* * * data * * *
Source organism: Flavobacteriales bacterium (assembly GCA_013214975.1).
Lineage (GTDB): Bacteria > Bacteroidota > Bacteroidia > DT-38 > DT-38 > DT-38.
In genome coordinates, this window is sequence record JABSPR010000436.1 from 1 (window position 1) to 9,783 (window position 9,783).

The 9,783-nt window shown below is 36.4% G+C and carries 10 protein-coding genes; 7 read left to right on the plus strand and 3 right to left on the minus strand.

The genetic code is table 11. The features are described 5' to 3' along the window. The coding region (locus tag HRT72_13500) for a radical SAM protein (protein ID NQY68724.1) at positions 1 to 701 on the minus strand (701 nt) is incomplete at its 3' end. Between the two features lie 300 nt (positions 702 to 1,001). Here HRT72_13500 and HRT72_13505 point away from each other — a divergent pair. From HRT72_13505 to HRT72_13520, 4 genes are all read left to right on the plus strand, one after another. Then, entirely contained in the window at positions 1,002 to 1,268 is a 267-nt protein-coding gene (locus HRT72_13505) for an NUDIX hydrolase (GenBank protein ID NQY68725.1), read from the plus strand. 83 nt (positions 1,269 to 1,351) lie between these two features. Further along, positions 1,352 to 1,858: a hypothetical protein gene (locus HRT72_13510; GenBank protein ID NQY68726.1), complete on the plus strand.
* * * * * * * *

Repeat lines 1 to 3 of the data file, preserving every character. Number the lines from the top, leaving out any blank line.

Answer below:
Source organism: Flavobacteriales bacterium (assembly GCA_013214975.1).
Lineage (GTDB): Bacteria > Bacteroidota > Bacteroidia > DT-38 > DT-38 > DT-38.
In genome coordinates, this window is sequence record JABSPR010000436.1 from 1 (window position 1) to 9,783 (window position 9,783).